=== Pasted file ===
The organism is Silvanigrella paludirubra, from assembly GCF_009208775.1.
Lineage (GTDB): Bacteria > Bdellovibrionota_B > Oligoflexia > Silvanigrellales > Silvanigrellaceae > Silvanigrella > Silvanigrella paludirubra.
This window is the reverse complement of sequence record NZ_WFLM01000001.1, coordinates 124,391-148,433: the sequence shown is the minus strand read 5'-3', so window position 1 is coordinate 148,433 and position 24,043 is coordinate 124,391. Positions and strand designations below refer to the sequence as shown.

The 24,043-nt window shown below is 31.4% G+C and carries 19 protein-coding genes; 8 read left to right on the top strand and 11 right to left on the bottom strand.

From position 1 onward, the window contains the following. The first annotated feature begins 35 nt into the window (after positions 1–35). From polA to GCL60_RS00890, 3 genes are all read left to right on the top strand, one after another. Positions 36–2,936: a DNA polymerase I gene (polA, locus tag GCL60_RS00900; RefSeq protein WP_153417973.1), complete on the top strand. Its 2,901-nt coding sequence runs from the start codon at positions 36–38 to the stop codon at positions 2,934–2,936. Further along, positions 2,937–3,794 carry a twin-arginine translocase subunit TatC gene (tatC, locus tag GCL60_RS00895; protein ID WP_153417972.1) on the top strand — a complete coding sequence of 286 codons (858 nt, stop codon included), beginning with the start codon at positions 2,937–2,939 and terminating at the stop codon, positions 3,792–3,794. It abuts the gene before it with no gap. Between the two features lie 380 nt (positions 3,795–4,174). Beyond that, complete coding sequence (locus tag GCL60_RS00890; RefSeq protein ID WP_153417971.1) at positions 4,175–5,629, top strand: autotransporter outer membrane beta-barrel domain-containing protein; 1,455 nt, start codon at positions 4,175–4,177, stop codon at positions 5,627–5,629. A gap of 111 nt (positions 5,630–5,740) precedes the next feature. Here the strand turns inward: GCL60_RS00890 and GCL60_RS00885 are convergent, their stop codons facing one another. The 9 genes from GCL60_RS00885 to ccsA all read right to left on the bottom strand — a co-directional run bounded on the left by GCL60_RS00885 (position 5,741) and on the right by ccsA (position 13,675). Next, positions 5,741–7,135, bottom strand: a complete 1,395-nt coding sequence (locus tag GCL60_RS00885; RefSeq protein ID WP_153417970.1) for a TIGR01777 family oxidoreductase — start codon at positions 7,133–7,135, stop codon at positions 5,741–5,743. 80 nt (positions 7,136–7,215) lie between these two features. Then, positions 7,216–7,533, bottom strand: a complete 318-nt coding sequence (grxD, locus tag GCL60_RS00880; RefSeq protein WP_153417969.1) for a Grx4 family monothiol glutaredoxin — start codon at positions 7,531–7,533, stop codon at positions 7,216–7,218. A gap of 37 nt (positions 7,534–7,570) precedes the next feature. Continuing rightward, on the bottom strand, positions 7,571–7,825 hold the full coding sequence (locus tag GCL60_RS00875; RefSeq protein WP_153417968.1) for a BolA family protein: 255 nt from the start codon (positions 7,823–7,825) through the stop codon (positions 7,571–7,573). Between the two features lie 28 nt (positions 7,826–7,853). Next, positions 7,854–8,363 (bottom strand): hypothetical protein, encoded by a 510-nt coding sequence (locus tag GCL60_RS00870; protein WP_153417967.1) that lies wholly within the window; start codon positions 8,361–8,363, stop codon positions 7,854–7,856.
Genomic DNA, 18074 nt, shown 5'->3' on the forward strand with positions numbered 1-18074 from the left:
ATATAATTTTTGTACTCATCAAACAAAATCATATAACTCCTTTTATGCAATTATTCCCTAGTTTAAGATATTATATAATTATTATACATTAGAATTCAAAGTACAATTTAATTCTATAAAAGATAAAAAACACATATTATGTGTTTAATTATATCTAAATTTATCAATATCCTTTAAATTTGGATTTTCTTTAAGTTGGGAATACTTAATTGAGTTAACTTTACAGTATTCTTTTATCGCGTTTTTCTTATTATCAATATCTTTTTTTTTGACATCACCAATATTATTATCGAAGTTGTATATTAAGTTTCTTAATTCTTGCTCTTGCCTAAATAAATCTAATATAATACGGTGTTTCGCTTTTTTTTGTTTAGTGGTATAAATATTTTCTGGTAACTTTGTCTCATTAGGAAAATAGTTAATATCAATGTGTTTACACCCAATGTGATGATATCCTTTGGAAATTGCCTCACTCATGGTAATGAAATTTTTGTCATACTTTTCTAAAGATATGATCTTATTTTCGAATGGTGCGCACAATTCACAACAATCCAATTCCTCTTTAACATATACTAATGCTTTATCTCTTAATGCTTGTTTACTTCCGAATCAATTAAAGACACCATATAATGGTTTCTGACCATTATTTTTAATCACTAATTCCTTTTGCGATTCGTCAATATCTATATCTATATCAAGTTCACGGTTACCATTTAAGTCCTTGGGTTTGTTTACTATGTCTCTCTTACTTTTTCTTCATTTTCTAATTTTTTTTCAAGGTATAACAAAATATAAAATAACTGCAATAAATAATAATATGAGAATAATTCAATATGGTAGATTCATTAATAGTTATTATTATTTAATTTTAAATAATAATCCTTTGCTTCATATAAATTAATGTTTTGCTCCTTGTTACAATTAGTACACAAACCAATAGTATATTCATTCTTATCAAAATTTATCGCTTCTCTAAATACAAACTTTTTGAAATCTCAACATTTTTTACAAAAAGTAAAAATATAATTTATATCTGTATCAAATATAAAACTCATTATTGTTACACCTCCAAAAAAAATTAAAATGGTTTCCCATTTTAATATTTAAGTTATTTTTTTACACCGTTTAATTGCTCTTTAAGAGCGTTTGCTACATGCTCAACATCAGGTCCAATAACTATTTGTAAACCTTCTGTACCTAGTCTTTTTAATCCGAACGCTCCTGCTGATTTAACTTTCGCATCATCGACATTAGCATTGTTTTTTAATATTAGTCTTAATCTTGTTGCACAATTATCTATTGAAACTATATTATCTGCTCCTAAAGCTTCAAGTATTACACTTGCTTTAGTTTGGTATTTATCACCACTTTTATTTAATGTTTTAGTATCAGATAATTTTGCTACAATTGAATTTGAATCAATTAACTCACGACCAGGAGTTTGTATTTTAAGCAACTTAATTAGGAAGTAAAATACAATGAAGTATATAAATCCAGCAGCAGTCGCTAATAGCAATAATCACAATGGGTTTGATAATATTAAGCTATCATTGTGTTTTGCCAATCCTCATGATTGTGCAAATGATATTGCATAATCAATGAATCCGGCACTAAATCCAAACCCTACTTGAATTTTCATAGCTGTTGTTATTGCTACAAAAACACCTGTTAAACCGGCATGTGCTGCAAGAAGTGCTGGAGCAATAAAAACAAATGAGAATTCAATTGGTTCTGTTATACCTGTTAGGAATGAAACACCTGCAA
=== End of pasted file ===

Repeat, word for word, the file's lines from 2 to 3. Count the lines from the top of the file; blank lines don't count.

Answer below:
Lineage (GTDB): Bacteria > Bdellovibrionota_B > Oligoflexia > Silvanigrellales > Silvanigrellaceae > Silvanigrella > Silvanigrella paludirubra.
This window is the reverse complement of sequence record NZ_WFLM01000001.1, coordinates 124,391-148,433: the sequence shown is the minus strand read 5'-3', so window position 1 is coordinate 148,433 and position 24,043 is coordinate 124,391. Positions and strand designations below refer to the sequence as shown.